True Vision Award winner Mehrdad Oskouei, of Iran, delivered two powerful companion pieces to this year’s fest.
It was a true pleasure and benefit to watch them back to back, almost by the coincident of my schedule, not by intention.
In ‘The Last Days of Winter’ we enter the correctional facility for boys below 15 years of age, who are all in ‘jail’ because of theft, assault, drugs, etc. In ‘Starless Dreams’ we enter a correctional facility for girls, all under 18, who were arrested and sent to this center for a wide range of crimes, from simply running away from home and theft, to manslaughter.
We go with the director as he asks probing questions into the lives of both the girls and boys in the films. He does an amazing job of gaining rapport with both groups. Apparently, he had to apply for a permit to enter the facilities and only had about a week to film each one. ‘Last Days’ was released in 2011 and ‘Starless Dreams’ is new in 2015.
Because of the intimate and weighty insight that the director gained from the children to relay to us, T/F thought he deserved the True Vision Award, by which he showed great skill and passion in telling the stories of these children.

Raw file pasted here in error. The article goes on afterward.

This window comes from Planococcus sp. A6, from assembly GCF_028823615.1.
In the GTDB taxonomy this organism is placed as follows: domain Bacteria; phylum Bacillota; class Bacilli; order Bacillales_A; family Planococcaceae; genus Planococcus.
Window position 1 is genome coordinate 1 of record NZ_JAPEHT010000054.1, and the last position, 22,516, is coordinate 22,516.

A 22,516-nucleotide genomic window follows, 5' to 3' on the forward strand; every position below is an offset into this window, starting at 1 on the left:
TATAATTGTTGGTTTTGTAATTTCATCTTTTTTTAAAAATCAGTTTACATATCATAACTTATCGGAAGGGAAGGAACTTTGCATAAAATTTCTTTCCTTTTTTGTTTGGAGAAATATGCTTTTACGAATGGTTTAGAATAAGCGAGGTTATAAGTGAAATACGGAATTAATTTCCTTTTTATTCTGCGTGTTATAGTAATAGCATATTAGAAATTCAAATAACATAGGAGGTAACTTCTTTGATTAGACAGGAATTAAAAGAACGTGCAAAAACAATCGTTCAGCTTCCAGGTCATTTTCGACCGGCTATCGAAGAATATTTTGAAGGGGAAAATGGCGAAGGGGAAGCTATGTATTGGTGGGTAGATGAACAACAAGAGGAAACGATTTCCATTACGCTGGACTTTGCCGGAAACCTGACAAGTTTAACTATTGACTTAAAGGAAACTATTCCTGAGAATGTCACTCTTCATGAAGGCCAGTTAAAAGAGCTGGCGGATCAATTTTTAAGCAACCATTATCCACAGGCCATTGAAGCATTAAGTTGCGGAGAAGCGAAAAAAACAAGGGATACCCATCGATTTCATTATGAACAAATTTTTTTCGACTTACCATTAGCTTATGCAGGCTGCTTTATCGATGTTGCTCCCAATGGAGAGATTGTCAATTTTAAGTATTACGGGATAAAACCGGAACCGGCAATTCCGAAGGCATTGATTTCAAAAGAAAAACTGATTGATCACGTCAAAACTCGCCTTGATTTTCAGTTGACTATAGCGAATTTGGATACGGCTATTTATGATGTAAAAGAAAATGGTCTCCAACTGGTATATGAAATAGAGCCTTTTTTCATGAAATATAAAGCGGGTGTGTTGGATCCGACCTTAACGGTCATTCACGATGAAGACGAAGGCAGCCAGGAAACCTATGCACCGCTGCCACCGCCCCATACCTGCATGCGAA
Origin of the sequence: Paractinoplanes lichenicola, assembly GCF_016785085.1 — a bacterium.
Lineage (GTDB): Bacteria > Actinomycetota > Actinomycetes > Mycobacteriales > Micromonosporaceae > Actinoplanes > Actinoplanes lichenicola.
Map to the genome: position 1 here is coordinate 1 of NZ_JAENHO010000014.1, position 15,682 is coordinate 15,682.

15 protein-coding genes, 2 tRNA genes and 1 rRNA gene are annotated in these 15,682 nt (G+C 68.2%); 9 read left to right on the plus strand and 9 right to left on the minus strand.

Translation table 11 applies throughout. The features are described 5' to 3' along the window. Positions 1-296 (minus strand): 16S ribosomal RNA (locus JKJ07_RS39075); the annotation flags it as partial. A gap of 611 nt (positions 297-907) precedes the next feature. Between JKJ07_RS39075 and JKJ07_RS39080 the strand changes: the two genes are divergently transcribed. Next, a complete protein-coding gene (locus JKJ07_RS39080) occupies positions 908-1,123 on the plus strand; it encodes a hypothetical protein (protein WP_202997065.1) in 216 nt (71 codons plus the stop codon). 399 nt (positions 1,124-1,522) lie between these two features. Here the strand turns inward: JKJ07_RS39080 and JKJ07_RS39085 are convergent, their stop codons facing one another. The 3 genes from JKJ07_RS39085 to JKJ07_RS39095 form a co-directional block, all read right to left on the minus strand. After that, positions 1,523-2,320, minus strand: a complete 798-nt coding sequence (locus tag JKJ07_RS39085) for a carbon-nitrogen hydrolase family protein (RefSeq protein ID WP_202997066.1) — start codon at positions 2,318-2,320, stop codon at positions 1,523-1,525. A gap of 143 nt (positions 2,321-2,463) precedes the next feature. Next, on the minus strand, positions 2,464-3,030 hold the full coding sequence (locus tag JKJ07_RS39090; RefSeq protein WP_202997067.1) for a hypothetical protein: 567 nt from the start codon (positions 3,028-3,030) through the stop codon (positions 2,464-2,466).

Conversation after conversation the children expressed loss, fears, abandonment, and perhaps little future. They discussed love, parents, relationships, future children, their crimes, and their inner most fears. I was truly moved, similar to the close-quarters of ‘These Birds Walk’, the expose filmed in a Pakistani orphanage and shown at T/F a few years ago.
How much I desired while watching to hug them, put my arm around their shoulder and speak the gospel of a hope and a future found in Christ and no other. They live in a strict Iranian culture, perhaps less about the Qu’ran and more a society designed to enslave. Yet, truly only a hope in a truly loving Father can bring the freedom and future the children all seek, whether they can express it or not. And that expression is something that Oskouei, the director, does so well helping the children actually verbalize their innermost heart of hearts.
As the credits rolled for ‘Starless Dreams’ I was left in tears, with only a sole prayer in my mind as I prayed for the children who are forgotten, abused, and forced to do things with which the children were too well made familiar. May we see the gospel of hope go forth into the streets of Tehran where these children live! May they have a future and a hope!
Both of these films are well-produced and deserve a viewing, especially if you are interested in Middle Eastern culture. But, more broadly, it is easy to contextualize the children we meet on screen to the children in our own lives. May we be committed to caring and protecting children from the abuse and neglect that all of these children know in the films!